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Dear Abby 11/01
Jealous granddaughter loses compassion for troubled friend
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    DEAR ABBY: I have a serious problem. Several months ago, my 15-year-old granddaughter, "Brittany," brought a girlfriend to my home explaining that "Megan's" mother was on drugs and Megan had no place to live. The mother was living between her car and an occasional motel room.
    I felt sorry for the girl and allowed her, with her mother's permission, to stay with us. Megan's mother ultimately abandoned her. Megan wound up in police custody through no action of her own. I was called to retrieve her from the police station.
    I was then asked to take the girl into my home, as there is a shortage of foster homes in our area and I had a foster license from years ago. Megan moved in, and I provided her with the essentials — some clothing, a bedspread of her choosing, a yearbook from school, etc.
    Suddenly, Brittany has decided that she "hates" Megan, and she is now begging me to get her out of my home. I agreed to foster this girl, and there is nowhere else for her to go.
    Brittany is now avoiding us. She is no longer speaking to Megan and has stated that she'll let us have our "new granddaughter" — she hates her. She's overly rude to Megan at family functions, excludes her from regular social occasions, and barely speaks to me or her grandfather anymore.
    I'm not stupid. I know Brittany is jealous, although I have assured her that no one can ever take her place. She insists that I "get rid of" Megan — and she doesn't care where she goes. My daughter just says, "Well, what did you expect?" and gives me no backup or support.
    I don't want to put Megan into the "system," as she would go to a group home from here. However, I am very torn at obviously hurting my granddaughter. I don't know what to do. Please help me. -- PULLED IN TWO IN CALIFORNIA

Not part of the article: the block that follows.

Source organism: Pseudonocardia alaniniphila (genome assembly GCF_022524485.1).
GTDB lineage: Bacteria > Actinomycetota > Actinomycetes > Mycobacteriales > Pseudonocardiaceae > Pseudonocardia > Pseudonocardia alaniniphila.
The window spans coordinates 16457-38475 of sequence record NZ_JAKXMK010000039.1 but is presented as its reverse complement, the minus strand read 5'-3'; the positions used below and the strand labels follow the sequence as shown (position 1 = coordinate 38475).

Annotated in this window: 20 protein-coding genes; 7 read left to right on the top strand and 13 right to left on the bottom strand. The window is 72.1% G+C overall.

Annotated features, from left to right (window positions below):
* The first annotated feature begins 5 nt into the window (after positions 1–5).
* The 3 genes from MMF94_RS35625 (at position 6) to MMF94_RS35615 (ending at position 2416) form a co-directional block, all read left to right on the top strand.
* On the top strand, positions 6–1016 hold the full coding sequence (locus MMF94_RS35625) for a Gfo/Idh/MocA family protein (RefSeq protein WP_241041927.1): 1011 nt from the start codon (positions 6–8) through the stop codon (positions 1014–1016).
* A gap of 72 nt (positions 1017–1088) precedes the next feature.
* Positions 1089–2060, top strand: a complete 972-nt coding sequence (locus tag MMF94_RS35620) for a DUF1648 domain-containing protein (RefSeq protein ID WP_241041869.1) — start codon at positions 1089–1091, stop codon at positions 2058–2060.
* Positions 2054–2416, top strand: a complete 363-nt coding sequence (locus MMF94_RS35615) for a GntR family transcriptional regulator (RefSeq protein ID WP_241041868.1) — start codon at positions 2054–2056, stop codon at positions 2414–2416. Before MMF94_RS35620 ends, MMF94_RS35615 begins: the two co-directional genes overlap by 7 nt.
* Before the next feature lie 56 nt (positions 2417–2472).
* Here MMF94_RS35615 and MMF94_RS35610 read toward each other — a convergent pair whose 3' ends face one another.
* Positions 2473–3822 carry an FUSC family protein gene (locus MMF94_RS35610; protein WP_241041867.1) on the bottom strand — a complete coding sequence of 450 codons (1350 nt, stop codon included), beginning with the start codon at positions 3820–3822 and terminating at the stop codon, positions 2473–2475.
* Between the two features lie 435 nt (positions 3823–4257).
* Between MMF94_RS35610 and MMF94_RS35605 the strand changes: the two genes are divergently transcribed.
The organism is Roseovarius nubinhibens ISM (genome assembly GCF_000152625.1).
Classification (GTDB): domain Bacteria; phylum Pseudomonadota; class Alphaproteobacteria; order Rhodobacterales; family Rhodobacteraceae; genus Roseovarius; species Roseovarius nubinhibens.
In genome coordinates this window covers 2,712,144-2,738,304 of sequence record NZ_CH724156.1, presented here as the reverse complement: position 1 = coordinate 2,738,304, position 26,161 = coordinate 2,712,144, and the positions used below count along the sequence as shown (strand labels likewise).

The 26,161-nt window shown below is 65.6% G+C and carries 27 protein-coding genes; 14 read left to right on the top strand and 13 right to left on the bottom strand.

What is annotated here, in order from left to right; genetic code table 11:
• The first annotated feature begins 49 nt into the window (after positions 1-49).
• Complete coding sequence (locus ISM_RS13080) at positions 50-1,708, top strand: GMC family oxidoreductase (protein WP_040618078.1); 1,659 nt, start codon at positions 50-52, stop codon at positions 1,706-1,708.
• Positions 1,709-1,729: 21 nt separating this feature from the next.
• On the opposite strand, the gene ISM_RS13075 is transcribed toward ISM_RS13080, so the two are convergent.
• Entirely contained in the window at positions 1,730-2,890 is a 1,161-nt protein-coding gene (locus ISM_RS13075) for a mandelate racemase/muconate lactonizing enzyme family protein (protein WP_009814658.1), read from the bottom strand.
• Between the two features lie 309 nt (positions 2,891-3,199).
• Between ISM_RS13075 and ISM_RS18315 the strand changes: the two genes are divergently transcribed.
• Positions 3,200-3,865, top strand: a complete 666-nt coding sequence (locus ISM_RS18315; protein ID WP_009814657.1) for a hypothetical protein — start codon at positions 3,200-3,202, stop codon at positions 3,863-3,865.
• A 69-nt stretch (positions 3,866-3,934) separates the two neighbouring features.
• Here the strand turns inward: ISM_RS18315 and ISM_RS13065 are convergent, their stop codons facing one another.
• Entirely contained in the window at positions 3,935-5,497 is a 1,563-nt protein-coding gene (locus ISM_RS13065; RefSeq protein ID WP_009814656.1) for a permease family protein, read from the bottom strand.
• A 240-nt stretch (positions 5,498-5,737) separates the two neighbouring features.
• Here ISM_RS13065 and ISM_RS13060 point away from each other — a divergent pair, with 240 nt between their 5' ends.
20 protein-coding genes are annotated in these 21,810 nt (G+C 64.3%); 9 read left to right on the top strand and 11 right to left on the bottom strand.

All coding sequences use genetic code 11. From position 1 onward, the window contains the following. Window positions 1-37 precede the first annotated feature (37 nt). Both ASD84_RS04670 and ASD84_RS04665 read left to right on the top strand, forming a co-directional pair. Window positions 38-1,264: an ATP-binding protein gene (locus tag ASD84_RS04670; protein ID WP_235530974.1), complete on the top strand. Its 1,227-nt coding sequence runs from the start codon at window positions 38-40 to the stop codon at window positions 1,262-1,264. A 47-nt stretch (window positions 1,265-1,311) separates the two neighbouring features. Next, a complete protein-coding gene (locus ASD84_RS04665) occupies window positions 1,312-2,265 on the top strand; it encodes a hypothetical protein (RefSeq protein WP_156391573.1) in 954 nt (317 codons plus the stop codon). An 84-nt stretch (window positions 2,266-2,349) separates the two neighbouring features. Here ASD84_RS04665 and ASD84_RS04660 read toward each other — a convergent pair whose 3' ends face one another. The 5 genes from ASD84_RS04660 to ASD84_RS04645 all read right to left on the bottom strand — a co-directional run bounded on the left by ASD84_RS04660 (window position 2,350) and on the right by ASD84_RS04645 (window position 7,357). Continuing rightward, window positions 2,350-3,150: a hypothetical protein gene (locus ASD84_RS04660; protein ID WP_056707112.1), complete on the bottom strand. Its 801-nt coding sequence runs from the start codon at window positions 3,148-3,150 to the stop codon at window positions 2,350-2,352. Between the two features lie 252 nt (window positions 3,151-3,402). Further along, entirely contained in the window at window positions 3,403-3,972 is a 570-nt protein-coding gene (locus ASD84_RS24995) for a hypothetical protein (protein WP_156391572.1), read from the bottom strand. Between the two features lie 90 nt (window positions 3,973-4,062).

DEAR PULLED IN TWO: Stay the course. Brittany may be 15, but she's acting like a 7-year-old. She wanted you to help her friend on HER terms — but not too much. The rivalry she's exhibiting is uncalled for, and the fact that your daughter is not joining you in giving Brittany an attitude adjustment is puzzling and disappointing.
    If your granddaughter wants to sulk, there's nothing you can do about it. Right now, there are more important things to consider than your granddaughter's spoiled behavior — specifically, the welfare of a young girl who is in trouble through no fault of her own. Please continue to support her rather than allowing yourself to be manipulated by a child who clearly has no idea of what life is really about.

    DEAR ABBY: I am a male in my 50s, fit, and wear an ankle-length (either dark or light blue) robe around the house when I'm not ready to get dressed. Neither is ratty, worn or in disrepair.
    We live in a quiet, middle-class neighborhood. Abby, I sometimes go out and pick up the newspaper from the front lawn wearing my robe. My wife thinks this is inappropriate. Is it? -- COMFORTABLY LOUNGING IN FORT WORTH
    DEAR COMFORTABLY LOUNGING: Not from my perspective. If this is all your wife can find to complain about, she's a lucky woman.
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